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Over the past week, we received two new decisions from our readers.  This post is about the first of them (there’s an internal hang-up with the other, that we hope will clear up shortly).

The first case sent to us is In re Plavix Related Cases, 2014 WL 3928240 (Ill. Cir. Cook Co. Aug. 11, 2014), concerning post-Bauman personal jurisdiction, and specifically the impending demise of litigation tourism.  This Plavix decision is a welcome counterpoint to the absurd and abusive California decision – also about Plavix litigation tourism – that we blogged about last week in our “Hotel California” post.  Unlike the California court, the Illinois decision didn’t go along with the plaintiffs’ effort to reassemble pre-Bauman “continuous and substantial” precedent under the guise of “minimum contacts” jurisdiction.

The Illinois Plavix decision arose from coordinated proceedings involving 502 Plavix plaintiffs in Cook County (Chicago), Illinois – 486 of which were non-Illinois litigation tourists.  By “litigation tourist” we mean non-resident plaintiffs whose claims also had nothing to do with the state in which they sued.  At this point, some of you may be asking, “what about CAFA?” Well, we don’t know either, but we have to assume that plaintiffs were intelligent enough:  (1) to file complaints with fewer than 100 plaintiffs, and (2) not to do anything that smacked of seeking consolidation for trial.

Back to the main story.  The only fact that the non-Illinois plaintiffs offered was that the defendants sold a lot of Plavix ($1.7 billion worth) to persons, unlike them, who actually resided in Illinois.  2014 WL 3928240, at *1.  Other than that, none of the defendants was either incorporated of had a principal place of business in Illinois.  Whatever other contacts the defendants had with Illinois (branch offices with a few employees) had nothing to do with these plaintiffs’ claims.  Id.

In short, Plavix presented the same sort of situation as Bauman – a large company being sued in-state solely because of a volume of business commensurate with the overall size of the enterprise.  That’s not enough according to the Supreme Court, as we discussed here.

The Cook County mass torts judge agreed.  First, there was no waiver of the personal jurisdiction issue. Plavix, 2014 WL 3928240, at *6. Timing can be a big deal, because challenges to personal jurisdiction are easily waived if not brought early in litigation.

Second, there could be no general jurisdiction under Bauman. “International relations” was not a basis for distinguishing Bauman (which it refers to as “Daimler”):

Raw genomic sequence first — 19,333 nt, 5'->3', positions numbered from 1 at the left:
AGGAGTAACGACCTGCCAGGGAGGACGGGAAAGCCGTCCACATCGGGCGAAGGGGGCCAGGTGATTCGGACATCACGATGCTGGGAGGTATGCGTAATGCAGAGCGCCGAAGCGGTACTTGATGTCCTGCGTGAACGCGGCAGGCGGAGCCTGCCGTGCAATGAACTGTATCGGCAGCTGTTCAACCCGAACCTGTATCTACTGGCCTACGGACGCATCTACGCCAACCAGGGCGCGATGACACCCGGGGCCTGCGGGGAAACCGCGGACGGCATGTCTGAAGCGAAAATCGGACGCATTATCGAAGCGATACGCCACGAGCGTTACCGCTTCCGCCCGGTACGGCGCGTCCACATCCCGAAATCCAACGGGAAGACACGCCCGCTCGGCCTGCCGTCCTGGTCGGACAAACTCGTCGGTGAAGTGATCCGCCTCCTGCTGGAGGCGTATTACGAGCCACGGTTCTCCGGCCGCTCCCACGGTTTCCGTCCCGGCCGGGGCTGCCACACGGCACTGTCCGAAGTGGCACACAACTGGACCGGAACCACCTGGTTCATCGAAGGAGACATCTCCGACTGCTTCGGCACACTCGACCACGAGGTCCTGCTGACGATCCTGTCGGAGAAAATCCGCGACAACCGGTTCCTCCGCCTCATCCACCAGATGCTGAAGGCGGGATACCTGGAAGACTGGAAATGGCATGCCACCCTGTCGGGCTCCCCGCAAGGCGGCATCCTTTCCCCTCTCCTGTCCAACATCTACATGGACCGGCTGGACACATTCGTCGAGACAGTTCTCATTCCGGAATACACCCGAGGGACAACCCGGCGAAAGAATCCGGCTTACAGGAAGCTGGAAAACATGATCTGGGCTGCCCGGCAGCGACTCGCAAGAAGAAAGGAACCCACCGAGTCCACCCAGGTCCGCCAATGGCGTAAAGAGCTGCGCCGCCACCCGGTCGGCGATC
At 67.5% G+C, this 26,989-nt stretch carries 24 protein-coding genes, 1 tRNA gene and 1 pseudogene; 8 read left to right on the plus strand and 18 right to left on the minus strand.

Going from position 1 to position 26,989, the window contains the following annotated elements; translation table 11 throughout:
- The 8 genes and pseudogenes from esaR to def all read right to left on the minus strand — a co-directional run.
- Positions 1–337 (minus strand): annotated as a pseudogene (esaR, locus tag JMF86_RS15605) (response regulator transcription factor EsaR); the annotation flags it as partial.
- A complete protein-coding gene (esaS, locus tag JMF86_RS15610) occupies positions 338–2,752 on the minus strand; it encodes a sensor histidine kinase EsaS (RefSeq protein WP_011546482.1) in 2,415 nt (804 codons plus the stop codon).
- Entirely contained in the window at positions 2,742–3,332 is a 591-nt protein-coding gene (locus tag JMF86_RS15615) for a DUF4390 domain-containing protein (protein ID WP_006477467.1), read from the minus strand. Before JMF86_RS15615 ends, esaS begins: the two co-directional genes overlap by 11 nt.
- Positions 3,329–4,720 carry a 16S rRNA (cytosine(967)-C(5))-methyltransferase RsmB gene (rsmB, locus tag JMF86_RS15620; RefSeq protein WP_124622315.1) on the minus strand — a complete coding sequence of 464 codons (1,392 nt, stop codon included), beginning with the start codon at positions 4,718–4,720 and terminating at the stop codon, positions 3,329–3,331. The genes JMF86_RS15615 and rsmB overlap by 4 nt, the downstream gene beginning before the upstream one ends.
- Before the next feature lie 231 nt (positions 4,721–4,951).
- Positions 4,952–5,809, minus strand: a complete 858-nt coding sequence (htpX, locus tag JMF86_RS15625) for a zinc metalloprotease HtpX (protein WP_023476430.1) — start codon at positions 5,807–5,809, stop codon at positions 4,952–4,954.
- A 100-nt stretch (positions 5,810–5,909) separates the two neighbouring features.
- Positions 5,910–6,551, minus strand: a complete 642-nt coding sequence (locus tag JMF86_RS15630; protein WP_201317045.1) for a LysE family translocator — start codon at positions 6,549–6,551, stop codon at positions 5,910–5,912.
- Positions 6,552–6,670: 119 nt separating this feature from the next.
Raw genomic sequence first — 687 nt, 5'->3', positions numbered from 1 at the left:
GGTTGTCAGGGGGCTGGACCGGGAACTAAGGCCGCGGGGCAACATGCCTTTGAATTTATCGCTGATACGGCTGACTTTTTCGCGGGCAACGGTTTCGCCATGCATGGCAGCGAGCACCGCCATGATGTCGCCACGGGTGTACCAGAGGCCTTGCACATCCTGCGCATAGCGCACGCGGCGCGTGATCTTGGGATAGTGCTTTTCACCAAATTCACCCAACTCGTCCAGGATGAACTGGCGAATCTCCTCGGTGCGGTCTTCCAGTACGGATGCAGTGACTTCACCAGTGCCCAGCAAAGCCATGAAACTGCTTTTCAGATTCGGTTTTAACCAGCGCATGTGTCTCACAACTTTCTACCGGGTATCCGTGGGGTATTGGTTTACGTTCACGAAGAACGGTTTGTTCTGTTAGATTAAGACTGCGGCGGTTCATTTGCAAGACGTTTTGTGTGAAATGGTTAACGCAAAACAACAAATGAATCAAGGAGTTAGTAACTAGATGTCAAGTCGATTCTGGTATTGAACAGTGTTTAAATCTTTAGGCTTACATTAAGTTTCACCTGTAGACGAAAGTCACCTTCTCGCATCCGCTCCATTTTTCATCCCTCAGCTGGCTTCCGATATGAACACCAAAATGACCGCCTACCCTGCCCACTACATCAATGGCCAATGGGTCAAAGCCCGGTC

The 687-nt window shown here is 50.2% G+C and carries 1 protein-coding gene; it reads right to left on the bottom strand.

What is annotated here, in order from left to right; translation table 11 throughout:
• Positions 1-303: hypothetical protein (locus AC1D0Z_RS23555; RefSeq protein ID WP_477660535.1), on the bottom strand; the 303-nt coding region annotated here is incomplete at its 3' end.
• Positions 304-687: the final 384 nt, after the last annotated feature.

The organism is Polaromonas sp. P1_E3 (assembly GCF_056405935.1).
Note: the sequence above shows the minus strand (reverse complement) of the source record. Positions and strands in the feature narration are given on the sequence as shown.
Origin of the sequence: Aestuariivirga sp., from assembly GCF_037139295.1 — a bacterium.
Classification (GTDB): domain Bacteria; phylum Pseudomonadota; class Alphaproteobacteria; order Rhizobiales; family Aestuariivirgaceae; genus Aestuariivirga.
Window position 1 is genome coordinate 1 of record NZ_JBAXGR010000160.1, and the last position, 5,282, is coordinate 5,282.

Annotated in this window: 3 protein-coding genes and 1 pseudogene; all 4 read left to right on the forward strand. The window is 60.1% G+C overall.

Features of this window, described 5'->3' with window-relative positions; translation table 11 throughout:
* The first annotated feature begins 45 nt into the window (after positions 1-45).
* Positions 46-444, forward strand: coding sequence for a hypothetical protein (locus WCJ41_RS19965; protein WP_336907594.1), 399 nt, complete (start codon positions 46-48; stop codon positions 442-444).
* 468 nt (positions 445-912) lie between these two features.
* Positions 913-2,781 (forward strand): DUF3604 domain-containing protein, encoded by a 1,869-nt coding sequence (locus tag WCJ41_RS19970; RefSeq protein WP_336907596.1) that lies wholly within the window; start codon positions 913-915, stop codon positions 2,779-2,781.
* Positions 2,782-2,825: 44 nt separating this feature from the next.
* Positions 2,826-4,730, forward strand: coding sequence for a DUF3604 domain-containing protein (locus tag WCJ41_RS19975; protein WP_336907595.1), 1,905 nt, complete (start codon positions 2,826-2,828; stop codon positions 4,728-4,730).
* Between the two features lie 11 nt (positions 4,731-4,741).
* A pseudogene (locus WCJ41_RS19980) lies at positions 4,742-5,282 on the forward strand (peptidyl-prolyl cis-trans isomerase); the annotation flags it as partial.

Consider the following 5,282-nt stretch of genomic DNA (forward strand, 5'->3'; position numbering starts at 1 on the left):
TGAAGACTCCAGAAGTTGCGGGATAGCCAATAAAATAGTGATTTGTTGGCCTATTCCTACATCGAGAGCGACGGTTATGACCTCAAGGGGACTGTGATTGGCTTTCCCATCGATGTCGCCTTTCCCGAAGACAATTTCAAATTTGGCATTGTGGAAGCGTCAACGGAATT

Daimler is binding precedent from the United States Supreme Court which this Court is bound to follow. . . .  [T]he Court in Daimler made clear that the general jurisdiction rule in set forth in Goodyear applied to foreign corporation from “sister state[s].”  Accordingly, the Court will apply the holding of Daimler to the present case.

Plavix, 2014 WL 3928240, at *6 (emphasis added).  Under Bauman, “jurisdictional formulations” that would “permit[] general jurisdiction over [a corporation] in every other State in which [its] sales are sizable” are “unacceptably grasping.”  Id. (Bauman cites and quotation marks omitted).

The only exception to Bauman’s state of incorporation/principal place of business rule is for “exceptional” situations similar to Perkins v. Benguet Consol Mining Co., 342 U.S. 437 (1952), in which a corporation “was essentially headquartered in [a different place] on an interim basis.”  Plavix, 2014 WL 3928240, at *7.  There is no analogy between Perkins and today’s litigation tourism:

In the present case, by contrast, Plaintiffs claim that Defendants should be subject to general jurisdiction in Illinois because Defendants have retained an Illinois agent for service of process, occupied buildings in Illinois, and employed Illinois residents.  Defendants’ Illinois contacts are far from exceptional. To the contrary, these are contacts which would be typical of a corporation doing business in any state.  Plaintiffs’ suggestion that Defendants’ substantial Illinois sales revenue justifies imposing general jurisdiction on Defendants warrants special attention because a similar argument was raised and rejected in Daimler. . . .  Plaintiffs’ jurisdictional framework, taken to its logical conclusion, would produce exactly that forbidden result: national general jurisdiction in every state in which Defendants are doing business and generating sales revenue.  Daimler makes clear that such an approach to general jurisdiction does not comport with due process.